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The development of children’s morality is independent of intelligence

Using intelligence tests and systematic interviews, DIPF researchers investigated 129 children aged between six and nine years to find out whether their intelligence affected the children’s moral development. No correlation could be found.

Highly intelligent children are often expected to behave more “decently” than their peers. Some studies have reported on a correlation between intelligence and moral judgements in adolescents and adults, and thus seemingly confirmed this stance. Can we, however, transfer this finding to the behaviour of younger children? No we can’t, is the outcome of a current study presented by the German Institute for International Educational Research (DIPF). The researchers focused their assessment on children aged between six and nine years, drawing the following conclusion: “At elementary school age, we could not find any influence of intelligence on children’s moral development, i.e. their moral judgements and moral emotions“, says Hanna Beißert, the researcher responsible for the study at DIPF.

The team of researchers used a standardised intelligence test to ascertain the children’s intelligence. The moral developmental status was assessed by means of presenting picture stories to the children showing the main character transgressing a moral rule. Participants were subsequently questioned regarding this violation of a taboo. Beißert explains that the researchers aimed to apply a procedure that reflects daily life experiences. For instance, the stories dealt with topics like not sharing with a child in need, pinching sweets from a peer, hiding another child’s belongings, or picking on another child. In subsequent questions, children were asked to generally evaluate the acts (”Was this ok or not ok?”), reason about the moral rules and moral emotions connected to the story, and assess how they would feel if they had been acting in this way themselves.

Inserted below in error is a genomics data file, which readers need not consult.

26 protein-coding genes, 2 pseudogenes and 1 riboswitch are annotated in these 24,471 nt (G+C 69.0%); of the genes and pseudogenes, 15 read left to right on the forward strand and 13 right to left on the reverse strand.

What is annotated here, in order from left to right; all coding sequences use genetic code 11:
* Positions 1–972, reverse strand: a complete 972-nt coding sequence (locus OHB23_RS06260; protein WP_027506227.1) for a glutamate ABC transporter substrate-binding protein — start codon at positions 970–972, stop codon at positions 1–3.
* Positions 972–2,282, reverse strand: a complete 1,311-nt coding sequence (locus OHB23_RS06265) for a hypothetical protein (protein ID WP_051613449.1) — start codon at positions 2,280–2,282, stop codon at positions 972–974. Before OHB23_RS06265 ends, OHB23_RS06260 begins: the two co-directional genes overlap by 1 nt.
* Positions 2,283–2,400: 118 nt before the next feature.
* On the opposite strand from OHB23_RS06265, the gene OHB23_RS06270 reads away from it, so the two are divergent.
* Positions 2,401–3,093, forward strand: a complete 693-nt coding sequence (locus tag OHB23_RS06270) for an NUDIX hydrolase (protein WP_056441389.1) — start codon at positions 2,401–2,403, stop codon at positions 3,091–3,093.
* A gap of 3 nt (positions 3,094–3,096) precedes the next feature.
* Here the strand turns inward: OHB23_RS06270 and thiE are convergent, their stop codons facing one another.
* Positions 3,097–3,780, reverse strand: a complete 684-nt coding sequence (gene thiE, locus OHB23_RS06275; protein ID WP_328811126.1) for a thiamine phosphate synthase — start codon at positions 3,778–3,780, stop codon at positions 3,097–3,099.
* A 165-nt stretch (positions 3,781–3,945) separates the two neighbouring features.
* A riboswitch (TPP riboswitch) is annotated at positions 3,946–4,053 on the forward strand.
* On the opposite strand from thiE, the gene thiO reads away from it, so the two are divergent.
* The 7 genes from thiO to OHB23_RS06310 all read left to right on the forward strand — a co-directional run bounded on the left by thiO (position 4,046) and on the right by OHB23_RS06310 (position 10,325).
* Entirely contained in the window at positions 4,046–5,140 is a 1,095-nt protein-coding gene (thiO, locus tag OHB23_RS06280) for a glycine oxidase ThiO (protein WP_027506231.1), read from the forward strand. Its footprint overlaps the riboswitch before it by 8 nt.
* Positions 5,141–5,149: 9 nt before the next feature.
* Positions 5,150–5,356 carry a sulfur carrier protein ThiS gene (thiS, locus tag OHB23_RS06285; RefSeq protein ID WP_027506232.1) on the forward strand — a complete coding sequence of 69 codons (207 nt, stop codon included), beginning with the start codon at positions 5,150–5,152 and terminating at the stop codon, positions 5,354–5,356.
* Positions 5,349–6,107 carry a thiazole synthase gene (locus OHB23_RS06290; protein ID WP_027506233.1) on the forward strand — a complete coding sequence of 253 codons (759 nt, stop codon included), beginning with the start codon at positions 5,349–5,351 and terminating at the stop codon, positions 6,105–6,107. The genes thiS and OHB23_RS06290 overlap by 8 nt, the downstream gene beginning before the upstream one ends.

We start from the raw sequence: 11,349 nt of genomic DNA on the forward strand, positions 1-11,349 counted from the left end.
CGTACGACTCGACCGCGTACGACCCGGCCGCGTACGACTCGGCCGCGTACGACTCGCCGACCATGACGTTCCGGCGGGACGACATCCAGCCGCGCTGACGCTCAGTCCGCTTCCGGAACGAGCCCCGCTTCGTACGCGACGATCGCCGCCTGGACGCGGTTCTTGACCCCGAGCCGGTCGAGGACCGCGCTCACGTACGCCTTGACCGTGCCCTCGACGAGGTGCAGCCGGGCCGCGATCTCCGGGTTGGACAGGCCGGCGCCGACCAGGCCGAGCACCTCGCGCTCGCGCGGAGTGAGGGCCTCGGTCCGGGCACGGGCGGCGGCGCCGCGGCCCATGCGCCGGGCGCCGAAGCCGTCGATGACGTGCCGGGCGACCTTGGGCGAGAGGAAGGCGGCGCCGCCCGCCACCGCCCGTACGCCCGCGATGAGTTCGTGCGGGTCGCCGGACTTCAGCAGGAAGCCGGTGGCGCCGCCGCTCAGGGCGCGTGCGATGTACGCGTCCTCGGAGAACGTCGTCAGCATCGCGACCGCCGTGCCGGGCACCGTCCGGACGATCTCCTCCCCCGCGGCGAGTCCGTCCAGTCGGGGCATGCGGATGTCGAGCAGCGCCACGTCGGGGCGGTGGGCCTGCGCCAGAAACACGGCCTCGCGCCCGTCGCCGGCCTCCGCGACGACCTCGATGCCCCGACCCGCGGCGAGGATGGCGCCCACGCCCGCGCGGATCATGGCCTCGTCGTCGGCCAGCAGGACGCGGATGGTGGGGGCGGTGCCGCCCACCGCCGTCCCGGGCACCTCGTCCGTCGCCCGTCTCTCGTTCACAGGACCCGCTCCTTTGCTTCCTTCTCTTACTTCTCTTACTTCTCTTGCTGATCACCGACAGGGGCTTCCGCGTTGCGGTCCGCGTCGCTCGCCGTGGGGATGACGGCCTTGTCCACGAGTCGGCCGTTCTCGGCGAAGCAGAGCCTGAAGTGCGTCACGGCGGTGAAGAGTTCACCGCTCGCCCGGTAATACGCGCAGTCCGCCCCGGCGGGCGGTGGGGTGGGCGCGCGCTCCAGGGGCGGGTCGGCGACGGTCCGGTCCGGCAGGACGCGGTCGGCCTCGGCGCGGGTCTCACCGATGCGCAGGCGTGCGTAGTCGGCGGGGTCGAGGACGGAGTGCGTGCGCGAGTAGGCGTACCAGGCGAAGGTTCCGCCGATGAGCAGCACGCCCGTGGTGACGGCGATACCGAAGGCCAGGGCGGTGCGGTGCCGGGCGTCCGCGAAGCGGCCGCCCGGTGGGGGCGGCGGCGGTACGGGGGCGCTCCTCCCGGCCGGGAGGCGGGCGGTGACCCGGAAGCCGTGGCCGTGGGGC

The researchers applied the set of questions to all of the picture stories, deducing statistical values from the responses. Different statistical procedures were used to calculate the relation with intelligence (variance and regression analyses and rank correlations). No relation could be detected. According to Hanna Beißert, further studies are necessary involving different groups of participants, younger children and more measurement points to sustain the findings. Still, the educational researcher states the pedagogical impetus that “highly intelligent children need the same support in their moral development as their less intelligent peers”.

Hanna Beißert has published an openly accessible article describing the entire study, together with her co-author Professor Dr. Marcus Hasselhorn (also DIPF). The contribution to the journal “Frontiers in Psychology” is available online: http://journal.frontiersin.org/article/10.3389/fpsyg.2016.01961/full

Contact:
Study: Hanna Beißert, DIPF, +49 (0)69 24708-239, YmVpc3NlcnRAZGlwZi5kZQ==
Press contact:
Philip Stirm, DIPF, +49 (0)69 24708-123, c3Rpcm1AZGlwZi5kZQ==, www.dipf.de/en

The German Institute for International Educational Research (DIPF) delivers empirical educational research, digital infrastructure and targeted knowledge transfer, thus contributing to coping with challenges in education. Knowledge for education is processed and documented by the Leibniz Institute to support science, politics and practice in education – to the benefit of society.

last modified May 08, 2017